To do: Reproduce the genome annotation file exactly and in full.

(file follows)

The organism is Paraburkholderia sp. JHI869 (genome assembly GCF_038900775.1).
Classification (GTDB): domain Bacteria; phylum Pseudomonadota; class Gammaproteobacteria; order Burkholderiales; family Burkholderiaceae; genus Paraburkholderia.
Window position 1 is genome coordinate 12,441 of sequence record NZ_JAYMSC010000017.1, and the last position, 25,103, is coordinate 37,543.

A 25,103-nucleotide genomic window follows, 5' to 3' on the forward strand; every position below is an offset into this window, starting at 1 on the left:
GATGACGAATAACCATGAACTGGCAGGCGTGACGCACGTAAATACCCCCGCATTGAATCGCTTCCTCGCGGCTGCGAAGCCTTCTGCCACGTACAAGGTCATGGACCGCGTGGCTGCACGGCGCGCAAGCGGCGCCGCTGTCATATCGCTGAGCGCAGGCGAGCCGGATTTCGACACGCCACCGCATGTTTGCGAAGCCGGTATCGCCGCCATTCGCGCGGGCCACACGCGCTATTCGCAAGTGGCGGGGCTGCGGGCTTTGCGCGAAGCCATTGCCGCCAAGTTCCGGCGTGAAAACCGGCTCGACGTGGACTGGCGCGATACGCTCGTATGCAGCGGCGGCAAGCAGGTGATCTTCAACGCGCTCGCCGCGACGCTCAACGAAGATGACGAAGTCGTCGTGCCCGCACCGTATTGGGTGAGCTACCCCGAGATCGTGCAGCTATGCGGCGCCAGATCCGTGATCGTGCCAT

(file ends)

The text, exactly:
The organism is Paraburkholderia sp. JHI869 (genome assembly GCF_038900775.1).
Classification (GTDB): domain Bacteria; phylum Pseudomonadota; class Gammaproteobacteria; order Burkholderiales; family Burkholderiaceae; genus Paraburkholderia.
Window position 1 is genome coordinate 12,441 of sequence record NZ_JAYMSC010000017.1, and the last position, 25,103, is coordinate 37,543.

A 25,103-nucleotide genomic window follows, 5' to 3' on the forward strand; every position below is an offset into this window, starting at 1 on the left:
GATGACGAATAACCATGAACTGGCAGGCGTGACGCACGTAAATACCCCCGCATTGAATCGCTTCCTCGCGGCTGCGAAGCCTTCTGCCACGTACAAGGTCATGGACCGCGTGGCTGCACGGCGCGCAAGCGGCGCCGCTGTCATATCGCTGAGCGCAGGCGAGCCGGATTTCGACACGCCACCGCATGTTTGCGAAGCCGGTATCGCCGCCATTCGCGCGGGCCACACGCGCTATTCGCAAGTGGCGGGGCTGCGGGCTTTGCGCGAAGCCATTGCCGCCAAGTTCCGGCGTGAAAACCGGCTCGACGTGGACTGGCGCGATACGCTCGTATGCAGCGGCGGCAAGCAGGTGATCTTCAACGCGCTCGCCGCGACGCTCAACGAAGATGACGAAGTCGTCGTGCCCGCACCGTATTGGGTGAGCTACCCCGAGATCGTGCAGCTATGCGGCGCCAGATCCGTGATCGTGCCAT